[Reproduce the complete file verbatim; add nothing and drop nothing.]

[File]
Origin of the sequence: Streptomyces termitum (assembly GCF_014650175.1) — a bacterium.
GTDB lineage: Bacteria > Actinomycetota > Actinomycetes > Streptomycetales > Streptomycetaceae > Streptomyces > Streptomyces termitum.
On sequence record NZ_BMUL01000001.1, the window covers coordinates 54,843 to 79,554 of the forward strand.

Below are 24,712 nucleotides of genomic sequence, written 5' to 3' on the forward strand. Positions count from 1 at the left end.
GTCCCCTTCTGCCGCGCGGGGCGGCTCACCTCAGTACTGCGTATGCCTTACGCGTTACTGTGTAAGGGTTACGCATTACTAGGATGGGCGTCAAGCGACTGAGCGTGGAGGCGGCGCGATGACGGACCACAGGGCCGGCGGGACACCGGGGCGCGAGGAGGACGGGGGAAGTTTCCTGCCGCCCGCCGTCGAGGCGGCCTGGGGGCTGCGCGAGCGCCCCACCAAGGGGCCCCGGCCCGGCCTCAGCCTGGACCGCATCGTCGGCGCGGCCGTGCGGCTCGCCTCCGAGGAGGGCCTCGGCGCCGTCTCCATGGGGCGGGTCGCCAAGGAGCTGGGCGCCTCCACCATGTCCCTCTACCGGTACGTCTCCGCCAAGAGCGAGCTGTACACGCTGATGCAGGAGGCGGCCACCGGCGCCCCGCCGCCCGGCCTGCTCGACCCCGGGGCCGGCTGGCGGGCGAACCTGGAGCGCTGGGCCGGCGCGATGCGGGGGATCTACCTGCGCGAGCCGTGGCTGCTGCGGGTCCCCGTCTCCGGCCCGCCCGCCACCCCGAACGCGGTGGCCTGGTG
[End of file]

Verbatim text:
Origin of the sequence: Streptomyces termitum (assembly GCF_014650175.1) — a bacterium.
GTDB lineage: Bacteria > Actinomycetota > Actinomycetes > Streptomycetales > Streptomycetaceae > Streptomyces > Streptomyces termitum.
On sequence record NZ_BMUL01000001.1, the window covers coordinates 54,843 to 79,554 of the forward strand.

Below are 24,712 nucleotides of genomic sequence, written 5' to 3' on the forward strand. Positions count from 1 at the left end.
GTCCCCTTCTGCCGCGCGGGGCGGCTCACCTCAGTACTGCGTATGCCTTACGCGTTACTGTGTAAGGGTTACGCATTACTAGGATGGGCGTCAAGCGACTGAGCGTGGAGGCGGCGCGATGACGGACCACAGGGCCGGCGGGACACCGGGGCGCGAGGAGGACGGGGGAAGTTTCCTGCCGCCCGCCGTCGAGGCGGCCTGGGGGCTGCGCGAGCGCCCCACCAAGGGGCCCCGGCCCGGCCTCAGCCTGGACCGCATCGTCGGCGCGGCCGTGCGGCTCGCCTCCGAGGAGGGCCTCGGCGCCGTCTCCATGGGGCGGGTCGCCAAGGAGCTGGGCGCCTCCACCATGTCCCTCTACCGGTACGTCTCCGCCAAGAGCGAGCTGTACACGCTGATGCAGGAGGCGGCCACCGGCGCCCCGCCGCCCGGCCTGCTCGACCCCGGGGCCGGCTGGCGGGCGAACCTGGAGCGCTGGGCCGGCGCGATGCGGGGGATCTACCTGCGCGAGCCGTGGCTGCTGCGGGTCCCCGTCTCCGGCCCGCCCGCCACCCCGAACGCGGTGGCCTGGTG